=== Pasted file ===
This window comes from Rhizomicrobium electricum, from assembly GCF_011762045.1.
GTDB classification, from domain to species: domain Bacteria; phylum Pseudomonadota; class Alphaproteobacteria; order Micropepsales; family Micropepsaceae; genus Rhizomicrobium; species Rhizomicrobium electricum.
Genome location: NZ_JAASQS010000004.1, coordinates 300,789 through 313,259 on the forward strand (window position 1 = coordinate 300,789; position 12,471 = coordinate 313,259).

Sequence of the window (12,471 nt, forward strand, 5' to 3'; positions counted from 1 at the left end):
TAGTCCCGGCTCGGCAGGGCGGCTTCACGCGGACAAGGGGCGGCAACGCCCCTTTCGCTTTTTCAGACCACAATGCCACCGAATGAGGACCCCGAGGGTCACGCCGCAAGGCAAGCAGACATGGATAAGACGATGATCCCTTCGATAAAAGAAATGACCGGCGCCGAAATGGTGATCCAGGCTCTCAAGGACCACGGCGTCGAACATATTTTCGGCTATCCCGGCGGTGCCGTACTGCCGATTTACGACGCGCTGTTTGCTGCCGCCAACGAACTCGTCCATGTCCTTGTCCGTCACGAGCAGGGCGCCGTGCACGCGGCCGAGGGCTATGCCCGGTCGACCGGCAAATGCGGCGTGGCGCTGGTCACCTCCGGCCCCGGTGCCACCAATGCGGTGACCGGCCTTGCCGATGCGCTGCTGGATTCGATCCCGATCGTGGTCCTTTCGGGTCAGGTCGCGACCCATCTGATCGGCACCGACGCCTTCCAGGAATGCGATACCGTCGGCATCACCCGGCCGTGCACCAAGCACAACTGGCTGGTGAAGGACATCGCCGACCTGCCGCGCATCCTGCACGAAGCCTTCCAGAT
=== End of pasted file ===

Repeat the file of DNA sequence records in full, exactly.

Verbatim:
This window comes from Rhizomicrobium electricum, from assembly GCF_011762045.1.
GTDB classification, from domain to species: domain Bacteria; phylum Pseudomonadota; class Alphaproteobacteria; order Micropepsales; family Micropepsaceae; genus Rhizomicrobium; species Rhizomicrobium electricum.
Genome location: NZ_JAASQS010000004.1, coordinates 300,789 through 313,259 on the forward strand (window position 1 = coordinate 300,789; position 12,471 = coordinate 313,259).

Sequence of the window (12,471 nt, forward strand, 5' to 3'; positions counted from 1 at the left end):
TAGTCCCGGCTCGGCAGGGCGGCTTCACGCGGACAAGGGGCGGCAACGCCCCTTTCGCTTTTTCAGACCACAATGCCACCGAATGAGGACCCCGAGGGTCACGCCGCAAGGCAAGCAGACATGGATAAGACGATGATCCCTTCGATAAAAGAAATGACCGGCGCCGAAATGGTGATCCAGGCTCTCAAGGACCACGGCGTCGAACATATTTTCGGCTATCCCGGCGGTGCCGTACTGCCGATTTACGACGCGCTGTTTGCTGCCGCCAACGAACTCGTCCATGTCCTTGTCCGTCACGAGCAGGGCGCCGTGCACGCGGCCGAGGGCTATGCCCGGTCGACCGGCAAATGCGGCGTGGCGCTGGTCACCTCCGGCCCCGGTGCCACCAATGCGGTGACCGGCCTTGCCGATGCGCTGCTGGATTCGATCCCGATCGTGGTCCTTTCGGGTCAGGTCGCGACCCATCTGATCGGCACCGACGCCTTCCAGGAATGCGATACCGTCGGCATCACCCGGCCGTGCACCAAGCACAACTGGCTGGTGAAGGACATCGCCGACCTGCCGCGCATCCTGCACGAAGCCTTCCAGAT